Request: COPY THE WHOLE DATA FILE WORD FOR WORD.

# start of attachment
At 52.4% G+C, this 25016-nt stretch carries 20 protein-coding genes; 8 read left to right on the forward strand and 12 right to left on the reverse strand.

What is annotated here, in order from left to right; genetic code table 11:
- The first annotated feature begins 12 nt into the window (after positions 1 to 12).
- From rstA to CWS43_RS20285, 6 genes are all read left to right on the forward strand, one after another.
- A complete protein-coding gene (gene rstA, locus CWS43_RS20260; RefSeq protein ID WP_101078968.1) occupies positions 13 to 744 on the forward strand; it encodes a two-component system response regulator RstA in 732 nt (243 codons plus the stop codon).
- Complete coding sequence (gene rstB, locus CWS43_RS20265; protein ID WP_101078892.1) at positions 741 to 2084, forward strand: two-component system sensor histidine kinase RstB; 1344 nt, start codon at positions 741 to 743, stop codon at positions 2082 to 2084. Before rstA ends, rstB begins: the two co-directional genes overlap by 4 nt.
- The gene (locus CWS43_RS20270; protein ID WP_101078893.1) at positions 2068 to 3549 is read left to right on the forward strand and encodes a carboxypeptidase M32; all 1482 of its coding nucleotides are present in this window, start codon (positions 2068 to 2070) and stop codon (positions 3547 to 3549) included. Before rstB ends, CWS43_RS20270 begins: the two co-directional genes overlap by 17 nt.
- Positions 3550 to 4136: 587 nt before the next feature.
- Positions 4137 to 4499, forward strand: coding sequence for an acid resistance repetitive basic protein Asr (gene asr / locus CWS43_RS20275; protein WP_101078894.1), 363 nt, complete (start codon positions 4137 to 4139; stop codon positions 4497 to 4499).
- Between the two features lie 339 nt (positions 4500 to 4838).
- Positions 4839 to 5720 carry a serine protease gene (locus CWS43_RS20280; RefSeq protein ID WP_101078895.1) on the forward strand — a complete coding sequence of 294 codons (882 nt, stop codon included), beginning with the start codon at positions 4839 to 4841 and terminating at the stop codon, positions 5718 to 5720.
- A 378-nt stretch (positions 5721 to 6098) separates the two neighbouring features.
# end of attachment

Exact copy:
At 52.4% G+C, this 25016-nt stretch carries 20 protein-coding genes; 8 read left to right on the forward strand and 12 right to left on the reverse strand.

What is annotated here, in order from left to right; genetic code table 11:
- The first annotated feature begins 12 nt into the window (after positions 1 to 12).
- From rstA to CWS43_RS20285, 6 genes are all read left to right on the forward strand, one after another.
- A complete protein-coding gene (gene rstA, locus CWS43_RS20260; RefSeq protein ID WP_101078968.1) occupies positions 13 to 744 on the forward strand; it encodes a two-component system response regulator RstA in 732 nt (243 codons plus the stop codon).
- Complete coding sequence (gene rstB, locus CWS43_RS20265; protein ID WP_101078892.1) at positions 741 to 2084, forward strand: two-component system sensor histidine kinase RstB; 1344 nt, start codon at positions 741 to 743, stop codon at positions 2082 to 2084. Before rstA ends, rstB begins: the two co-directional genes overlap by 4 nt.
- The gene (locus CWS43_RS20270; protein ID WP_101078893.1) at positions 2068 to 3549 is read left to right on the forward strand and encodes a carboxypeptidase M32; all 1482 of its coding nucleotides are present in this window, start codon (positions 2068 to 2070) and stop codon (positions 3547 to 3549) included. Before rstB ends, CWS43_RS20270 begins: the two co-directional genes overlap by 17 nt.
- Positions 3550 to 4136: 587 nt before the next feature.
- Positions 4137 to 4499, forward strand: coding sequence for an acid resistance repetitive basic protein Asr (gene asr / locus CWS43_RS20275; protein WP_101078894.1), 363 nt, complete (start codon positions 4137 to 4139; stop codon positions 4497 to 4499).
- Between the two features lie 339 nt (positions 4500 to 4838).
- Positions 4839 to 5720 carry a serine protease gene (locus CWS43_RS20280; RefSeq protein ID WP_101078895.1) on the forward strand — a complete coding sequence of 294 codons (882 nt, stop codon included), beginning with the start codon at positions 4839 to 4841 and terminating at the stop codon, positions 5718 to 5720.
- A 378-nt stretch (positions 5721 to 6098) separates the two neighbouring features.